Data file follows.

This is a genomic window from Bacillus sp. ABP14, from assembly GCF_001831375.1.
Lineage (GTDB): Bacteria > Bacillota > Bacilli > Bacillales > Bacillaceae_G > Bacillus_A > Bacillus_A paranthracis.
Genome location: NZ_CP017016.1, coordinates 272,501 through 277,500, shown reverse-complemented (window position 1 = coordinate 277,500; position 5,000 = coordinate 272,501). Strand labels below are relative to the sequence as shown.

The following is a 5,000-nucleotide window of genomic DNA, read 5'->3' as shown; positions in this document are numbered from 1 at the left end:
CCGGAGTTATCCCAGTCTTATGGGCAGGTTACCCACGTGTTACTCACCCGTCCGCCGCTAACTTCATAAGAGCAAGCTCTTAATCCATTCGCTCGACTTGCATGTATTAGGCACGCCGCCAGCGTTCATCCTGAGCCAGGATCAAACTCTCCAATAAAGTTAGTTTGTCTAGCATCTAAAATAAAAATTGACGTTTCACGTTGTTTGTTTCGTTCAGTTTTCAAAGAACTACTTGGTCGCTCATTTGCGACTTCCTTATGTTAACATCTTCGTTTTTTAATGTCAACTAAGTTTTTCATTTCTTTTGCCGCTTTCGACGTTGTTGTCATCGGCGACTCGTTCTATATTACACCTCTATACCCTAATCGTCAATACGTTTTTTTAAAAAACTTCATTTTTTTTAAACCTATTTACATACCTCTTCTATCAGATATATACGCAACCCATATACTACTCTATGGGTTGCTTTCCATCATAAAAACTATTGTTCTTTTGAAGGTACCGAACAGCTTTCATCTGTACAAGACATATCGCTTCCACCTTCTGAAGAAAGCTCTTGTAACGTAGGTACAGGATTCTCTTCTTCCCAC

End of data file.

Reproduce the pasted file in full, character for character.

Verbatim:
This is a genomic window from Bacillus sp. ABP14, from assembly GCF_001831375.1.
Lineage (GTDB): Bacteria > Bacillota > Bacilli > Bacillales > Bacillaceae_G > Bacillus_A > Bacillus_A paranthracis.
Genome location: NZ_CP017016.1, coordinates 272,501 through 277,500, shown reverse-complemented (window position 1 = coordinate 277,500; position 5,000 = coordinate 272,501). Strand labels below are relative to the sequence as shown.

The following is a 5,000-nucleotide window of genomic DNA, read 5'->3' as shown; positions in this document are numbered from 1 at the left end:
CCGGAGTTATCCCAGTCTTATGGGCAGGTTACCCACGTGTTACTCACCCGTCCGCCGCTAACTTCATAAGAGCAAGCTCTTAATCCATTCGCTCGACTTGCATGTATTAGGCACGCCGCCAGCGTTCATCCTGAGCCAGGATCAAACTCTCCAATAAAGTTAGTTTGTCTAGCATCTAAAATAAAAATTGACGTTTCACGTTGTTTGTTTCGTTCAGTTTTCAAAGAACTACTTGGTCGCTCATTTGCGACTTCCTTATGTTAACATCTTCGTTTTTTAATGTCAACTAAGTTTTTCATTTCTTTTGCCGCTTTCGACGTTGTTGTCATCGGCGACTCGTTCTATATTACACCTCTATACCCTAATCGTCAATACGTTTTTTTAAAAAACTTCATTTTTTTTAAACCTATTTACATACCTCTTCTATCAGATATATACGCAACCCATATACTACTCTATGGGTTGCTTTCCATCATAAAAACTATTGTTCTTTTGAAGGTACCGAACAGCTTTCATCTGTACAAGACATATCGCTTCCACCTTCTGAAGAAAGCTCTTGTAACGTAGGTACAGGATTCTCTTCTTCCCAC